Nicole Hamilton: The ways in which France and Germany commemorate the Holocaust, especially after 1987.
Chaired by: Dr James Koranyi
LOCAL HISTORY PANEL
Gary Richardson: The perils and pitfalls of researching local history
Anthea Mercer Lilley: Female consumerism in Sunderland during the period 1750 – 1900
Jessica Milbanke: The miner’s strike of 1984/85 in North East England – political or economical nature
John Temple: How Labour’s plan for post war housing reconstruction emerged.
Key Note Speaker
Dr Kevin Killeen
Dr Killeen has lectured at Birkbeck, London, the University of Reading and the University of Leeds before going to York. His most recent book, the Political Bible in Early Modern England looks at the political uses of the biblical kings and the Old Testament during the renaissance. He organises the Thomas Browne Seminar which is an annual symposium looking at mid-seventeenth century history of science and scholarship, religious and antiquarian thought, natural history and the history of trivia. He is also on the council of the Society for Renaissance Studies.
He is going to talk about method and the subject matter of the Bible in the seventeenth century itself.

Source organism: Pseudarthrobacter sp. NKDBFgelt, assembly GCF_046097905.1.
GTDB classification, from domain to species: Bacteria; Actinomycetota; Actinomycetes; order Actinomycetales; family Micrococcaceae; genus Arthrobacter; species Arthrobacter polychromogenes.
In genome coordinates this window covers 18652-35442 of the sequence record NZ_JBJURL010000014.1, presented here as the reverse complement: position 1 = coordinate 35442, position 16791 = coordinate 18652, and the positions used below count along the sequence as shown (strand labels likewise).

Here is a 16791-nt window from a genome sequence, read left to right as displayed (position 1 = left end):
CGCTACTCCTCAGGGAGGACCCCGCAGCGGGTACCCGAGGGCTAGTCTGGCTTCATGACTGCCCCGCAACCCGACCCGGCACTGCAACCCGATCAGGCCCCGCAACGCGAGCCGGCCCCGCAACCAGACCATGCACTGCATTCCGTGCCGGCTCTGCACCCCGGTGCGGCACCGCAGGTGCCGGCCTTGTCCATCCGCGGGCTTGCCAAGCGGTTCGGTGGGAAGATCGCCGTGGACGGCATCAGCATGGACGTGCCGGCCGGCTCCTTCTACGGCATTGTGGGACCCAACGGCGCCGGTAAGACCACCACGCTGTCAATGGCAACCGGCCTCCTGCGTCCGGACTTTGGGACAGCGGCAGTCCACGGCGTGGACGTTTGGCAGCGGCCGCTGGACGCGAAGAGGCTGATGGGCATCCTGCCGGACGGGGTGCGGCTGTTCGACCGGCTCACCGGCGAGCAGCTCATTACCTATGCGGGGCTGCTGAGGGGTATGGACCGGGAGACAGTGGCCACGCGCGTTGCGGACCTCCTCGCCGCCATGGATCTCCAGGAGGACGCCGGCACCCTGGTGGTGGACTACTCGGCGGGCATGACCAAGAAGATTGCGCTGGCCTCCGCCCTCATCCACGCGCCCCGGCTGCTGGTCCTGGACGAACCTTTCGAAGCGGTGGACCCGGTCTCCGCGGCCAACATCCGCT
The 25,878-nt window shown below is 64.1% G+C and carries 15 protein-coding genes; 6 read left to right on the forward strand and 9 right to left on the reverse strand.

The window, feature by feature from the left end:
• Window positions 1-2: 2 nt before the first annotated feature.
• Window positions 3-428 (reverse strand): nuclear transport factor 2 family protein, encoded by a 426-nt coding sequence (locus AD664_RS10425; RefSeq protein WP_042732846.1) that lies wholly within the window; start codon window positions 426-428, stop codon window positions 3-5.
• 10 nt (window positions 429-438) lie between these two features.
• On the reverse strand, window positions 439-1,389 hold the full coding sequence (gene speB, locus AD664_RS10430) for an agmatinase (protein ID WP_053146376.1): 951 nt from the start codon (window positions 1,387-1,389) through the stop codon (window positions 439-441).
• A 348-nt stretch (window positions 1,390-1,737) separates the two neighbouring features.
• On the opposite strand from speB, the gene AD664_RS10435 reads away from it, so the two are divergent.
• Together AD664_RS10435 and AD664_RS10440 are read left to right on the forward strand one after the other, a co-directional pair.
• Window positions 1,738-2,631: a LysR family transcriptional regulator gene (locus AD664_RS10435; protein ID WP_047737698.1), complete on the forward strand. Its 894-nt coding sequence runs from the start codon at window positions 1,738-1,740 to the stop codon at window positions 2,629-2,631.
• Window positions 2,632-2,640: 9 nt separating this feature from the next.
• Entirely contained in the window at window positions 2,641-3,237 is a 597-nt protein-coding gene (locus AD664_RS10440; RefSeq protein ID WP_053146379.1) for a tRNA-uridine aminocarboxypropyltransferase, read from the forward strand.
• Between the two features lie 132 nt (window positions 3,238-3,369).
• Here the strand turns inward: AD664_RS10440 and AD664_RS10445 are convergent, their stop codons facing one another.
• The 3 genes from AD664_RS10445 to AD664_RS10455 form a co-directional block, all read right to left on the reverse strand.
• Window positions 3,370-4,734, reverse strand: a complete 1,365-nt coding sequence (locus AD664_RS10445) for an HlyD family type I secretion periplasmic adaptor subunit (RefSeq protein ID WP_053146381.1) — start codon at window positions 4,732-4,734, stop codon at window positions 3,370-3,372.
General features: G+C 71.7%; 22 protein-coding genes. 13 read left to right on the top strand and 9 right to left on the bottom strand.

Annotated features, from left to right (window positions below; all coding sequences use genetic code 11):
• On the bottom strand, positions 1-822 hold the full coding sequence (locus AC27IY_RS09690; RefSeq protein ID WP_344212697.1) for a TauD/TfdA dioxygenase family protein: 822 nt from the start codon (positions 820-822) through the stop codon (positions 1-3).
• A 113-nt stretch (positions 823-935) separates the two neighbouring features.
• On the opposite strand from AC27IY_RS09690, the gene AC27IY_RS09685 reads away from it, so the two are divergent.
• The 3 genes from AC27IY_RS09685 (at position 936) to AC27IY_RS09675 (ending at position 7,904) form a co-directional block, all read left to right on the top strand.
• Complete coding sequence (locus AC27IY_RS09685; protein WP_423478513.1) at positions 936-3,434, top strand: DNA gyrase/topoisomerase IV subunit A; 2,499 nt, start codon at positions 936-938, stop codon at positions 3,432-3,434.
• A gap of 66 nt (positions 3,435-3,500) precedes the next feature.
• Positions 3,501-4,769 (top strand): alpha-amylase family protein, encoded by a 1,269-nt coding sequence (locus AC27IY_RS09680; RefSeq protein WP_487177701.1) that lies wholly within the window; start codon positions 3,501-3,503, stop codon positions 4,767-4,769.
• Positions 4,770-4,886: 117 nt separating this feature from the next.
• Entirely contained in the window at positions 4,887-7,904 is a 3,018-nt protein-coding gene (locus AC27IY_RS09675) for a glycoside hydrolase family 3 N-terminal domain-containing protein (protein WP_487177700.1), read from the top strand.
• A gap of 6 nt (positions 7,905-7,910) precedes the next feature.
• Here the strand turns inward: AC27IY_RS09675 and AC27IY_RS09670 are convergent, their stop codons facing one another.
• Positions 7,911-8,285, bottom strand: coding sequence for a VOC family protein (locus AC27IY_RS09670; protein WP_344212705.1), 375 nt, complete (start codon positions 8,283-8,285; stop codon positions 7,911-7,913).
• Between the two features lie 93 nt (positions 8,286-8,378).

28 June to 23 September - Northern Gallery for Contemporary Art (National Glass Centre)
John Kippin’s work is already housed in the Victoria and Albert Museum and British Council Collection.
Today he is Emeritus Professor in Photography (link is external) at the University and chair of the visual arts organisation Locus.
Based on a True Story examines 40 years of making art by John Kippin.
Kippin has been a central figure in the emergence of photography as an independent art form in the UK from the 1970s and 80s through to present day.
Nine contributors select work from Kippin’s 40-year archive to provide new insights into the way he sees the world through a lens.